I offer you a poem for your consumption.

Langston Hughes wrote and published Dream Variations, in 1926.  It is an subtle series of lines, that found its way into his first poetry collection titled The Weary Blues.  Don't be concerned if you never heard of it.  At one point I was happily oblivious to its existence as well, but it is worth reading.  It's worth some time and study.

Langston Hughes was born in Joplin, Missouri, in the infancy of the twentieth century.  He died in his late sixties, having made a irreplaceable impact on our world through his collection of plays, prose, and poems.

His life was hard.  He was black, in a white America, long before any traction of the Civil Rights Movement.  His parents divorced right after his birth, seemingly baptizing him with much disappointment and insecurity.  He was raised by his maternal grandmother, but she to left him too.  She died when he was in his early teens. 

After that, he reunited and lived with his mother, often moving from place to place, forever unaccepted and rejected.

As a teenager that he found a way out, he scratched his way with poetry.  He contributed what he could and as much as he was allowed, painfully aware why his work never appeared in main stream poetry magazines.  When you are the wrong colour, in a society with no desire for change, it doesn't matter how articulately you describe your experience.  Your experience doesn't matter.  You are the dark, in the middle of the day. 

He couldn't join a movement because there was no real movement to join yet.  He continued to write and write, becoming a founding member of one.

Langston Hughes was a pivotal pillar of the Harlem Renaissance.  His poetry was different.  It was very down to earth.  His lines mirrored the lyrics and melodies of jazz and blues musicians at the time.  While his contemporaries looked for abstract ideas and metaphors to describe their misery, Langston Hughes connected with the musicians and wrote in simple prose, determined to leave no one out.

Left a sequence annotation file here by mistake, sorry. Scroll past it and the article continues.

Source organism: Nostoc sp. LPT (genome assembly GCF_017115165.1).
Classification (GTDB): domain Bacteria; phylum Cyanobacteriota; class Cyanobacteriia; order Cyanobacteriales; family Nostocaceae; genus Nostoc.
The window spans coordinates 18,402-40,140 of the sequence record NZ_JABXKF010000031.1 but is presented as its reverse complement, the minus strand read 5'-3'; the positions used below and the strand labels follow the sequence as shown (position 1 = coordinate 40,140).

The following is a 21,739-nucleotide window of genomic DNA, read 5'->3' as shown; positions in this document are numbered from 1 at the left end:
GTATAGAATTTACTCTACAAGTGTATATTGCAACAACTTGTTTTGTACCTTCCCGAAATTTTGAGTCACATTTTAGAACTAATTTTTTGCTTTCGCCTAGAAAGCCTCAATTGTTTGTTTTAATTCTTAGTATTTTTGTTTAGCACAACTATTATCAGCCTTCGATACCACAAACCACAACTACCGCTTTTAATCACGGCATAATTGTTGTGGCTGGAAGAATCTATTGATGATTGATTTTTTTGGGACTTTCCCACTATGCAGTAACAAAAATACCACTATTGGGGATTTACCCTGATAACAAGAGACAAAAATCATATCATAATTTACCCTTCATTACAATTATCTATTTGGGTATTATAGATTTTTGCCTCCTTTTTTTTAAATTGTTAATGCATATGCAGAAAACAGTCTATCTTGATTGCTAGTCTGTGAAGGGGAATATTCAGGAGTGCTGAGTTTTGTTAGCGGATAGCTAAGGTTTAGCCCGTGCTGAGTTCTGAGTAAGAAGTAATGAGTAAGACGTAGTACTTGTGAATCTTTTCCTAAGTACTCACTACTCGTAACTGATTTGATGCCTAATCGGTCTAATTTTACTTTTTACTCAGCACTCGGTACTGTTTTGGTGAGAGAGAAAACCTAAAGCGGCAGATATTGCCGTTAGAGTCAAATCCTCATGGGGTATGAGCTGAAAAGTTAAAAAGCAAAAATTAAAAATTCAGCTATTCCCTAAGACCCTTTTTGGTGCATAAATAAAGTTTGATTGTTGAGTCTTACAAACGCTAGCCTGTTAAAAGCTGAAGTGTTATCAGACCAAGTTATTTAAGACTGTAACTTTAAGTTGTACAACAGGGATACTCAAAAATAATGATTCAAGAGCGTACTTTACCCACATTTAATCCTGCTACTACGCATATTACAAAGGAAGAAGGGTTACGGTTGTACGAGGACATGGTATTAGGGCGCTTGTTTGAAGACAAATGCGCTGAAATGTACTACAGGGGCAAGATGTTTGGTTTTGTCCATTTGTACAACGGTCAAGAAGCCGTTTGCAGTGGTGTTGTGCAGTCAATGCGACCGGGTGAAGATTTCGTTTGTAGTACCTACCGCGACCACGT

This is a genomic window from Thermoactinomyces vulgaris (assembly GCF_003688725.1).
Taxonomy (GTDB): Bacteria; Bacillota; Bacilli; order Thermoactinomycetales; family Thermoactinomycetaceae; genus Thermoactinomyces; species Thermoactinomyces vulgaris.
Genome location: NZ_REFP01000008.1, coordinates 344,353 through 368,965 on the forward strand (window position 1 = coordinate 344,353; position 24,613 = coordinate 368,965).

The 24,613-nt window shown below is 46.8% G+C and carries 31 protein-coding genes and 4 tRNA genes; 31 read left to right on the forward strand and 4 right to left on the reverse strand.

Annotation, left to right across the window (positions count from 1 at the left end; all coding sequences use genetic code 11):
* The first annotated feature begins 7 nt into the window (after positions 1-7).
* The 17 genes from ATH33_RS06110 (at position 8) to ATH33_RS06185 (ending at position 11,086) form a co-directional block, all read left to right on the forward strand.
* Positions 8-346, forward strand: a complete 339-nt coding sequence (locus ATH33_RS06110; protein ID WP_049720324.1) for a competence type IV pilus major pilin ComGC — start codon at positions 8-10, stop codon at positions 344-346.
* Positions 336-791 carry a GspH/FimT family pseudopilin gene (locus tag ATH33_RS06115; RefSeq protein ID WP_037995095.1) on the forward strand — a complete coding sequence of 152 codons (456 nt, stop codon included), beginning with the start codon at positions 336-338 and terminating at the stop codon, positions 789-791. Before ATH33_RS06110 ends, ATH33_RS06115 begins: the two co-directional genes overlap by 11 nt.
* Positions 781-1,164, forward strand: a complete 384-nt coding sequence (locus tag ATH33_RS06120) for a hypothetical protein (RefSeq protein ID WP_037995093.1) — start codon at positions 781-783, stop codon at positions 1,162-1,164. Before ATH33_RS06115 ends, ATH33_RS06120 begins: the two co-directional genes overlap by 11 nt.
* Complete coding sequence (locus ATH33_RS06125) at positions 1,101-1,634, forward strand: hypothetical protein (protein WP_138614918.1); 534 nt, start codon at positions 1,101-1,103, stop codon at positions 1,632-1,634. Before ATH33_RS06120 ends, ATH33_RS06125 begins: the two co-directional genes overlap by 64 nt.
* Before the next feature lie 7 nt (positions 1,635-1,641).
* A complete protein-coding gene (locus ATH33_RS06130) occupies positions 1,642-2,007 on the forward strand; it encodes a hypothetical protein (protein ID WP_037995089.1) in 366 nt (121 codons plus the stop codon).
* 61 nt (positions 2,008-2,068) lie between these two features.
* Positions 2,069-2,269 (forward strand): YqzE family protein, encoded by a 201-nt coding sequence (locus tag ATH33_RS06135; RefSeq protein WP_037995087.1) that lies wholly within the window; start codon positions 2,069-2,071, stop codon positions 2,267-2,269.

Dream Variations is a deceptively subtle poem.  Perhaps the saddest poem I have ever read.  Imagine being so abandoned and struck down by the society, that you long for darkness.  When you look out into the world, you cannot stand tall, and peace only comes in the cover of night and darkness.  They are all you have.  They are Black Like Me.   


Dream Variations

To fling my arms wide
In some place of the sun,
To whirl and to dance
Till the white day is done.
Then rest at cool evening
Beneath a tall tree
While night comes on gently,
Dark like me-
That is my dream!

To fling my arms wide
In the face of the sun,
Dance! Whirl! Whirl!
Till the quick day is done.
Rest at pale evening…
A tall, slim tree…
Night coming tenderly
Black Like Me.